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Gov. Bruce Rauner (left) and U.S. Sen. Mark Kirk, R-Ill., at a September 2014 event to announce the Veterans for Rauner Coalition. Rauner is lining up wealthy donors to help Kirk win a second term. | Michael Schmidt/Sun-Times file photo

Gov. Rauner rounds up wealthy donors to help Sen. Kirk win 2nd term

SHARE Gov. Rauner rounds up wealthy donors to help Sen. Kirk win 2nd term
SHARE Gov. Rauner rounds up wealthy donors to help Sen. Kirk win 2nd term

WASHINGTON — Heading into an expensive re-election campaign, Sen. Mark Kirk, R-Ill., is cranking up his fundraising, the Chicago Sun-Times has learned, with Gov. Bruce Rauner ready to unleash his network of super wealthy donors to help Kirk win a second term.

“Got to make sure you are long and you are strong,” Kirk told me on Thursday. He said his next fundraising report will show contributions of $612,000 in the last few months for his 2016 race.

OPINION

A source close to the megarich Rauner — who poured more than $20 million of his own money into his campaign for governor — told me, “Helping Mark get re-elected is a priority for him in 2016.”

On Monday in downtown Chicago, Rauner will be the draw at a lunch at the Union League Club, billed on the Kirk fundraising invitation as a “VIP reception and roundtable. The top price is $5,000 to be a “host.”

On Wednesday, on Capitol Hill, Kirk will muster all the top Republican Senate leadership on his behalf for an afternoon fundraiser at the offices of the National Republican Senatorial Campaign Committee.

The reception draws include Senate Majority Leader Mitch McConnell, R-Ky.; Senate Majority Whip John Cornyn, R-Texas; Sen. John Barrasso, R-Wyo.; Sen. Roy Blunt, R-Mo.; and Sen. John Thune, R-S.D. The prices range from $2,500 to $500.

On March 25, there is a “wine reception” for Kirk at DCanter, a wine boutique in southeast Washington, where the contribution levels range from $500 to $5,000 for a political action committee.

And on April 15, at a private town house near the Capitol, Kirk will have a fundraiser where the price ranges from $500 to $2,000.

Rauner brings Kirk more than just money.

Kirk also will inherit Rauner’s statewide political operation — fresh from Rauner’s victory over former Gov. Pat Quinn last November.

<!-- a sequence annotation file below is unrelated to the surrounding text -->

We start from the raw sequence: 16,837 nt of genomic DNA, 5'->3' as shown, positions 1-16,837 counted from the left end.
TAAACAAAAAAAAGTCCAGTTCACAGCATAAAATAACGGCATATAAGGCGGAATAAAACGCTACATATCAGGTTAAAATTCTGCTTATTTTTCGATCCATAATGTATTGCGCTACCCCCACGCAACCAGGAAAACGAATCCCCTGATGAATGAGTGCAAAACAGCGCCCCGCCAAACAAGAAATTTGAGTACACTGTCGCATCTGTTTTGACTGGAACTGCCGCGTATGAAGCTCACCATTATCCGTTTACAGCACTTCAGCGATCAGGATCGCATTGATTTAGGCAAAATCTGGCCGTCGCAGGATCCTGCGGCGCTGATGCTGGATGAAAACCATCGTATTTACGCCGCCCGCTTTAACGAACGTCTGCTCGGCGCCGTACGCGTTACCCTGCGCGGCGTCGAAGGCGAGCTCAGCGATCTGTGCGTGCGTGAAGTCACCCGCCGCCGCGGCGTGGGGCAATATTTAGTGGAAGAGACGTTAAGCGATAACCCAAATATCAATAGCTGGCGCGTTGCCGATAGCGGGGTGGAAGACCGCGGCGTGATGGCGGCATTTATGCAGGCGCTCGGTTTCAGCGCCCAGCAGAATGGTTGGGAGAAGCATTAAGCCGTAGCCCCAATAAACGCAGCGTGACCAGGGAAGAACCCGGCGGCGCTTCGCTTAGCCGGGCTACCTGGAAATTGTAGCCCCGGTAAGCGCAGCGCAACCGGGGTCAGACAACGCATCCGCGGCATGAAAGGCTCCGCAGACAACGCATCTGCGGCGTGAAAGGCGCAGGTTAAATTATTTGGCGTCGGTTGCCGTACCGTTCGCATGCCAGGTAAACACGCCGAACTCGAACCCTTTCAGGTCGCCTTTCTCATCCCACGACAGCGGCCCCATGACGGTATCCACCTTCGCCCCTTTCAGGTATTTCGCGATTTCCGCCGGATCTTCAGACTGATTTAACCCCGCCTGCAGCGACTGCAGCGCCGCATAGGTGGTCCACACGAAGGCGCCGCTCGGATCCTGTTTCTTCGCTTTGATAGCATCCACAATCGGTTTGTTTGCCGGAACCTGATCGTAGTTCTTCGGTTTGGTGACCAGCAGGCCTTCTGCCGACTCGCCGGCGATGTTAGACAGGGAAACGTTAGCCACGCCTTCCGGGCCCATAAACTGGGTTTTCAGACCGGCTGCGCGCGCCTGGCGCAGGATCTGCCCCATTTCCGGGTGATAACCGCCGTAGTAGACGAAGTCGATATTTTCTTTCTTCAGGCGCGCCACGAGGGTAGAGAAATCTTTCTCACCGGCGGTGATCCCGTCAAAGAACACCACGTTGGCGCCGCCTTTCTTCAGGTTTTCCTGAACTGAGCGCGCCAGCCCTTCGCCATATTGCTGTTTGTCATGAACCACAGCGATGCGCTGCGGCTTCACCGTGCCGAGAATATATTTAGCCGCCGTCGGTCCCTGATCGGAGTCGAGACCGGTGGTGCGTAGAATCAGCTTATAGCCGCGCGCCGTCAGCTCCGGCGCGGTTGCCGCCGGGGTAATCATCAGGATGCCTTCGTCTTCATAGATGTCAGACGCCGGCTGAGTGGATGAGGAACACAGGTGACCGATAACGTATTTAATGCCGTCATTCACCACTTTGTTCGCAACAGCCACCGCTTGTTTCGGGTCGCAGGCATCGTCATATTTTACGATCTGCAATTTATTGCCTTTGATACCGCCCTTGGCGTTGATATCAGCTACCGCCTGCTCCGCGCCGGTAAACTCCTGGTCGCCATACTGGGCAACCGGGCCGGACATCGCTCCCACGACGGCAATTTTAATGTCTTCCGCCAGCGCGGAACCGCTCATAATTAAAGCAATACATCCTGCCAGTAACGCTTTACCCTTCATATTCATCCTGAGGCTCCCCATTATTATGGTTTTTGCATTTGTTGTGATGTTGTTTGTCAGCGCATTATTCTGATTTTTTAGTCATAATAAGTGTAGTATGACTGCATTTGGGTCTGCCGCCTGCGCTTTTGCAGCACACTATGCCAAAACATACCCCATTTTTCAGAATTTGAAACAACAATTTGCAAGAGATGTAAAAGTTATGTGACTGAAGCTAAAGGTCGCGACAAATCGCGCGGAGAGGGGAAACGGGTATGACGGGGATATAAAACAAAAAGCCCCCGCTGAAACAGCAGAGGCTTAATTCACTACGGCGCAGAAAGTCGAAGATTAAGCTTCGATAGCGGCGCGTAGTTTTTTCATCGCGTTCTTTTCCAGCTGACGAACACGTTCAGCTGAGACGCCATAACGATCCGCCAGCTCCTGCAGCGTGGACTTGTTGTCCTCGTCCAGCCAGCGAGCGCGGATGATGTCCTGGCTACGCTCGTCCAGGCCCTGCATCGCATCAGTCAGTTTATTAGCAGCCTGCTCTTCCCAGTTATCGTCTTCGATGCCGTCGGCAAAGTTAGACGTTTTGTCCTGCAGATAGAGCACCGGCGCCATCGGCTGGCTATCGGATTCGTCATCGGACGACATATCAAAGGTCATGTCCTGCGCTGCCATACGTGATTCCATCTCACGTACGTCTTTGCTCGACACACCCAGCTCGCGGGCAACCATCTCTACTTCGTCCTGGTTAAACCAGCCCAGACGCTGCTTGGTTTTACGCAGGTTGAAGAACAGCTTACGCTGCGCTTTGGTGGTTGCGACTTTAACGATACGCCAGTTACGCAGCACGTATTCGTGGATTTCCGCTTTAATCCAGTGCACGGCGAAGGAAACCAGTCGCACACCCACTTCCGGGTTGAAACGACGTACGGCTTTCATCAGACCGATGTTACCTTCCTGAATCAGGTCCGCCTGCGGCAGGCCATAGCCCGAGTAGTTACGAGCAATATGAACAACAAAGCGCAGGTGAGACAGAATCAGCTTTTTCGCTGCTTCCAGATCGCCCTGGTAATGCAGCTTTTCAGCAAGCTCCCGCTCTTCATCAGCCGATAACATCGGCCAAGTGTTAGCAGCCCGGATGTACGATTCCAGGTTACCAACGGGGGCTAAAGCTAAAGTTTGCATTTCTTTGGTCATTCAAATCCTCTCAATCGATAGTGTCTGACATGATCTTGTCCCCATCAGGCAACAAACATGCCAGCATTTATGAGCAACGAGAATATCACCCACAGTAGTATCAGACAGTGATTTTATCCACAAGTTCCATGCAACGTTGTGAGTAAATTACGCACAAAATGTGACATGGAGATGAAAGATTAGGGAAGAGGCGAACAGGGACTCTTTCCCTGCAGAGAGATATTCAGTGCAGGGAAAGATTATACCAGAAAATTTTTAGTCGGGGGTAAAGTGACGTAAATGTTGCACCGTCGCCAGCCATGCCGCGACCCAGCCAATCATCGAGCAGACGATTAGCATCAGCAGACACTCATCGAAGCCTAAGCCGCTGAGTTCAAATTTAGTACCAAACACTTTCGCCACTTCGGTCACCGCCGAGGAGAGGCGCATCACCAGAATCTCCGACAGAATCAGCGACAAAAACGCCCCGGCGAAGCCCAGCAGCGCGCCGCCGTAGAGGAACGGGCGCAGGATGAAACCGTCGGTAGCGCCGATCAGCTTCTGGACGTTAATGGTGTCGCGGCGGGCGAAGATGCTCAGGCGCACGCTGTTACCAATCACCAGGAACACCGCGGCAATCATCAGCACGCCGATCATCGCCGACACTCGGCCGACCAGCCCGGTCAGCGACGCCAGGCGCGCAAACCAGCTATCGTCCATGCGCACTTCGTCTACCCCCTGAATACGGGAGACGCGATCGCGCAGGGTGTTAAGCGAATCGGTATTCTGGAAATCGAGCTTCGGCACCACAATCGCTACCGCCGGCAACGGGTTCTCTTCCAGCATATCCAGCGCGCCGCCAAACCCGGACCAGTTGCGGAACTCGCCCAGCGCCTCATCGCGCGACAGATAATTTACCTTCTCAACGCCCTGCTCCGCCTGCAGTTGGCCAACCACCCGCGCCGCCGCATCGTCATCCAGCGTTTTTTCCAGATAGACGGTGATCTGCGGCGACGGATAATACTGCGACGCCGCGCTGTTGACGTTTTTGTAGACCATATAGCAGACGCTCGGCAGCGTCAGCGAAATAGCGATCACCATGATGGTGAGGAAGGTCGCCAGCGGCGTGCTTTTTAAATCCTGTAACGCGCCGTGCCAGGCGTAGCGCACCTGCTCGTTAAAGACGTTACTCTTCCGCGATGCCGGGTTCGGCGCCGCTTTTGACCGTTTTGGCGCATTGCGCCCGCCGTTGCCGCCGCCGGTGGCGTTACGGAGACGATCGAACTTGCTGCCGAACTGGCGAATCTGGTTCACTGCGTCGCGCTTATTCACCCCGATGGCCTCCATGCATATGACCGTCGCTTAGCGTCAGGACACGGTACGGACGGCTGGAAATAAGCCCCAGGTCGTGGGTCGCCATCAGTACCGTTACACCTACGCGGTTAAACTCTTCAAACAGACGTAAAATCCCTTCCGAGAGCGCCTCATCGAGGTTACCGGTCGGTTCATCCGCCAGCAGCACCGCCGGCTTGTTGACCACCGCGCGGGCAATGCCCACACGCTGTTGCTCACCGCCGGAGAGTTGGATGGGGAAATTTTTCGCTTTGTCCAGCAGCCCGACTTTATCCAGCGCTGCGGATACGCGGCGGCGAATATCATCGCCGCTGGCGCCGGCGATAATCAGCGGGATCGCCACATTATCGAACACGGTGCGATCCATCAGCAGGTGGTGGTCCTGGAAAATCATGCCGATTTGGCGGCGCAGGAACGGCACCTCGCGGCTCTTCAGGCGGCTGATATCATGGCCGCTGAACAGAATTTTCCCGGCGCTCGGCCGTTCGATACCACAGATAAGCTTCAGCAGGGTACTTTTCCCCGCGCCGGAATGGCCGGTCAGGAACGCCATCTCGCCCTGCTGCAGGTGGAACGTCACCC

Kirk will be the beneficiary of a state Republican Party revived with the help of contributions from Rauner and energized by his win; the political talent pool Rauner put together, and intel from the ground game Rauner organized.

From what I hear, Kirk has not yet fully shaped his 2016 campaign organization. Illinois GOP insiders applauded his hiring Kevin Artl, who’s based in Chicago, as state director. He ran the political operation for former Illinois House Minority Leader Tom Cross, who lost his bid for state treasurer in 2014.

While Rauner and his millionaire friends could simply write jumbo checks to assist his campaign and allied groups — Kirk has to operate under much stricter federal rules that cap donations.

Still, the financial firepower of Rauner et al will be a significant factor not only in direct funding but also in bankrolling the third-party groups expected to play a role in the contest.

In 2010, Kirk won a full term with 48 percent of the vote, beating Democrat Alexi Giannoulias, who garnered 46.4 percent.

The battle for the Illinois Senate seat is likely to be one of the biggest in 2016. So far, the only Republican threatening a primary is former Rep. Joe Walsh, now a radio talk-show host. No Illinois Democrat has committed to a bid yet, through the Democratic insiders are pushing Rep. Tammy Duckworth, D-Ill., to run.

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